Fatal Bus Accident Statistics – New York
Bus safety is managed at the federal and state level. Government regulations have focused on inspections and limiting the number hours in consecutive days a driver can work. Traveling on a bus locally and over long distances is generally safe, but accidents do occur; the number of fatalities varies from one year to the next.
Data from the Fatality Analysis Reporting System, managed by the Federal Highway Transportation Safety Administration, show the following statistics from 2011 to 2015:
|Year||Number of Fatalities|
However, the New York Post reported ten fatalities involving these types of vehicles in New York City, and eight in 2012. As of March 2014, five people had been killed in these type of collisions, including an individual struck while crossing the street and a veteran driver whose vehicle was rammed by a stolen truck. The report indicated the number of fatalities was on the rise because four fatalities occurred in 2011 before a notable increase began.
The New York State Department of Transportation (NYSDOT) operates a bus inspection program that requires vehicles to be inspected every six months. Procedures are established by state law and take about 60 to 90 minutes. The size and type of vehicle affect how long an inspection takes, while preventative maintenance, reviews of maintenance records, and driver inspection report checks take place concurrently.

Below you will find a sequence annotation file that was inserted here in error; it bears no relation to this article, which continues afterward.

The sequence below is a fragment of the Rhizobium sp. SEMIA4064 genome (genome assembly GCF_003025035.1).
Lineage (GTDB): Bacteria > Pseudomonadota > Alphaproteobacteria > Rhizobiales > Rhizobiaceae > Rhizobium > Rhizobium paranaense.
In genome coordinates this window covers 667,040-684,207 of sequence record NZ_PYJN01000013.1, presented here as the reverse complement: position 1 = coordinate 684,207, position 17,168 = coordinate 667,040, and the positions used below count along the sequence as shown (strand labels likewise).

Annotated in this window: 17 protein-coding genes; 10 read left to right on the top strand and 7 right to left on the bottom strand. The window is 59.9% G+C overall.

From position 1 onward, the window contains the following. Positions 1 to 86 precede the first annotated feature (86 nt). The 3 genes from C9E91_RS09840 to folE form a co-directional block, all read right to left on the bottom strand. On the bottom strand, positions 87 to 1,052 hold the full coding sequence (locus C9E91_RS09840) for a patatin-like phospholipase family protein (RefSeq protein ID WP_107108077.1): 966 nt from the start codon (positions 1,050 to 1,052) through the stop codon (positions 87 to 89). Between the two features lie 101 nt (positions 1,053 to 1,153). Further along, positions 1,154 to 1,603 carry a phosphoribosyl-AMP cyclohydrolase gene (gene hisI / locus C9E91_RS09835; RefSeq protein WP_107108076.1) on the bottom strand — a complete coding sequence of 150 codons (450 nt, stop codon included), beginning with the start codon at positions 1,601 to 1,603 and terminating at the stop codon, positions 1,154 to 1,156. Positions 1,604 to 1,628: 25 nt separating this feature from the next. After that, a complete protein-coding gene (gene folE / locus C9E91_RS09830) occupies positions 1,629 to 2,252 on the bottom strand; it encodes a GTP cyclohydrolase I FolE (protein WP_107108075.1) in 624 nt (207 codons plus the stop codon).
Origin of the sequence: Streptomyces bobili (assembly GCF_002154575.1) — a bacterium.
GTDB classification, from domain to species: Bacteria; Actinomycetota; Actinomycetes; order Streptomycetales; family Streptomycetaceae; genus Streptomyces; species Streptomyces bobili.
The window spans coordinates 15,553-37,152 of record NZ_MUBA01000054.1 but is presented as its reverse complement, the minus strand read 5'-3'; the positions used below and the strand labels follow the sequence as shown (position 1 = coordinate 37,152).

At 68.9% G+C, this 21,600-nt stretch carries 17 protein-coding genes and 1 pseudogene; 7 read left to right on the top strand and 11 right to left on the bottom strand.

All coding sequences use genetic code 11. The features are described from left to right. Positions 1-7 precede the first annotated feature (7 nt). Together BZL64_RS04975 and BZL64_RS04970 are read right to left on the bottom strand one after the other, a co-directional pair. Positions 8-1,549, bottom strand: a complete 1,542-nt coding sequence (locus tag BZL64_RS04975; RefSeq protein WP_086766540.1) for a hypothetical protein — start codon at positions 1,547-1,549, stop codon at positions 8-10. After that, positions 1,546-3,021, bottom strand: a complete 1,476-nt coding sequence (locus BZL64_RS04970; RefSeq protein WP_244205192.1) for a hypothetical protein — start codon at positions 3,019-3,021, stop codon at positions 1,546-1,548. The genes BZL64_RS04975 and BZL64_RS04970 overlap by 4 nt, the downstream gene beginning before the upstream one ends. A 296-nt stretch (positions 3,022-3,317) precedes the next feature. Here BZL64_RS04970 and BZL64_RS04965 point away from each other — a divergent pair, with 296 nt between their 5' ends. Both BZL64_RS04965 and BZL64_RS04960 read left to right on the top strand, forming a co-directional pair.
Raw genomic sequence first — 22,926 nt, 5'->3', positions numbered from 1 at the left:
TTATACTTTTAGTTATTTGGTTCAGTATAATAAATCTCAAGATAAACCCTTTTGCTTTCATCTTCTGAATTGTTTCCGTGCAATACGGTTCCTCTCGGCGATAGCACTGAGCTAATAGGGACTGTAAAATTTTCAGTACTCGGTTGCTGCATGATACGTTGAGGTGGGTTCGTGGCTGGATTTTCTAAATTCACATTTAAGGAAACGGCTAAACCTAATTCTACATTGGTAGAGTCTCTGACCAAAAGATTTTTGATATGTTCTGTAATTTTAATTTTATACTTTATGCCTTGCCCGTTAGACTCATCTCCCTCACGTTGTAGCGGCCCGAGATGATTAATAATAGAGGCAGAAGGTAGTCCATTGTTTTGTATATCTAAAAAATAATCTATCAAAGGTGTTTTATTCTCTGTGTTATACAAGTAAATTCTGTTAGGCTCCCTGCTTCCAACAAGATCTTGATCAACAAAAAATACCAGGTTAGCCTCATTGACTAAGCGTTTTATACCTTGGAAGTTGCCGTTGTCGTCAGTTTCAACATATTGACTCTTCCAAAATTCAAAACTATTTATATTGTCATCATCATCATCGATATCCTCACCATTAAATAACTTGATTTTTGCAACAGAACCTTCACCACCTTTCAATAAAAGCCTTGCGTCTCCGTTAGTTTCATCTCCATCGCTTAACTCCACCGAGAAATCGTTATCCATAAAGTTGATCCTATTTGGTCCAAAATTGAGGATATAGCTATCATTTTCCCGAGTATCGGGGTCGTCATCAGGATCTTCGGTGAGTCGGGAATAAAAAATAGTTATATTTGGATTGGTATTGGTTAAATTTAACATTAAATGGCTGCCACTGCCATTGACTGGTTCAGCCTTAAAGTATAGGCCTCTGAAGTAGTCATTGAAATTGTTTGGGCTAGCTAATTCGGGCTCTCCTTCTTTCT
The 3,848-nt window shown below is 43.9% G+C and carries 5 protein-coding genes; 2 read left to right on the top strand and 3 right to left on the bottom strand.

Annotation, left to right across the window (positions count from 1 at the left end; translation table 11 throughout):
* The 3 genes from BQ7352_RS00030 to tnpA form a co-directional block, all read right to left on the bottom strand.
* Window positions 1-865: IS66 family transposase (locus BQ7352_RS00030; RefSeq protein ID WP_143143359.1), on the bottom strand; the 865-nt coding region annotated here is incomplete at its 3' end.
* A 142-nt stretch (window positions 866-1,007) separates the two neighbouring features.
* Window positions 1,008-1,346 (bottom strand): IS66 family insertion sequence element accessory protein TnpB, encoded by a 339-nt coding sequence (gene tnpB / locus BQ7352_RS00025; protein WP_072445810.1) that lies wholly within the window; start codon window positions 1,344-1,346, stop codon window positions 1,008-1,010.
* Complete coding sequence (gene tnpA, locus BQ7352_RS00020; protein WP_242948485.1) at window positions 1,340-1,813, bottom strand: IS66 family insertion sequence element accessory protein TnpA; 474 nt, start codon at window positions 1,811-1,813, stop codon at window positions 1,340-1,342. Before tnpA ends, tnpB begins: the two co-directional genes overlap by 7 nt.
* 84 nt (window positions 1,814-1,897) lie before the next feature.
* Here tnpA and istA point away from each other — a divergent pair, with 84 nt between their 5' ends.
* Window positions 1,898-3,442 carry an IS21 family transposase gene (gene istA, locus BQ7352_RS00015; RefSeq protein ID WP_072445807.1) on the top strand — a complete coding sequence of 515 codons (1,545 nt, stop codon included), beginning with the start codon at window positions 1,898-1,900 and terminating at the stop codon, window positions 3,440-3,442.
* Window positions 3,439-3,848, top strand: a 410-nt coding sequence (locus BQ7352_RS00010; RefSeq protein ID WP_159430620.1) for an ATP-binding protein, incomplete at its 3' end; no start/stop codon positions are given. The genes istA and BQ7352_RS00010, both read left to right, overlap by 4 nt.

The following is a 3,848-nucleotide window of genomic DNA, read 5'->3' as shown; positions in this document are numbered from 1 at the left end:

If any defects are found, they are rated, and vehicles are either issued an inspection certificate, and either ordered to correct problems before carrying passengers or a date to fix any issues found. Repairs must be completed before the vehicle leaves the inspection facility. Otherwise, a date must be set for re-inspection. The NYSDOT performs more than 150,000 inspections each year, many of which are on buses.
City Accidents in the News
In 2011, a crash on Interstate 95 killed 14 passengers after the vehicle was hit by a tractor-trailer, according to a bus driver statement to authorities. After hitting a pole, the bus toppled on to its side and sliced through the vehicle, cutting it in half along the length of the roof. Operated by World Wide Travel, the bus was transporting people from Chinatown in the city to Mohegan Sun Casino in Connecticut.
In February 2017, a commuter bus and a car collided on Route 17. One man was killed, and several were injured. The 2005 Honda involved in the incident lost control in snow and ice, causing it to swerve into the next lane.
Crash Risk Factors
Regardless of the driver involved, studies have shown that the same risk factors are involved in bus accidents. Some of these include:
- Road surface conditions
- Vehicle type and capacity
- Day of the week
- Number of vehicles involved
- Risky behaviors
- Use of restraint systems
Those with a history of violations, particularly young and elder motorists, face higher risks associated with wet road surfaces, roadway profiles, and collisions with cyclists on the road. Any of these factors and the ones above can impact the severity of a fatal accident.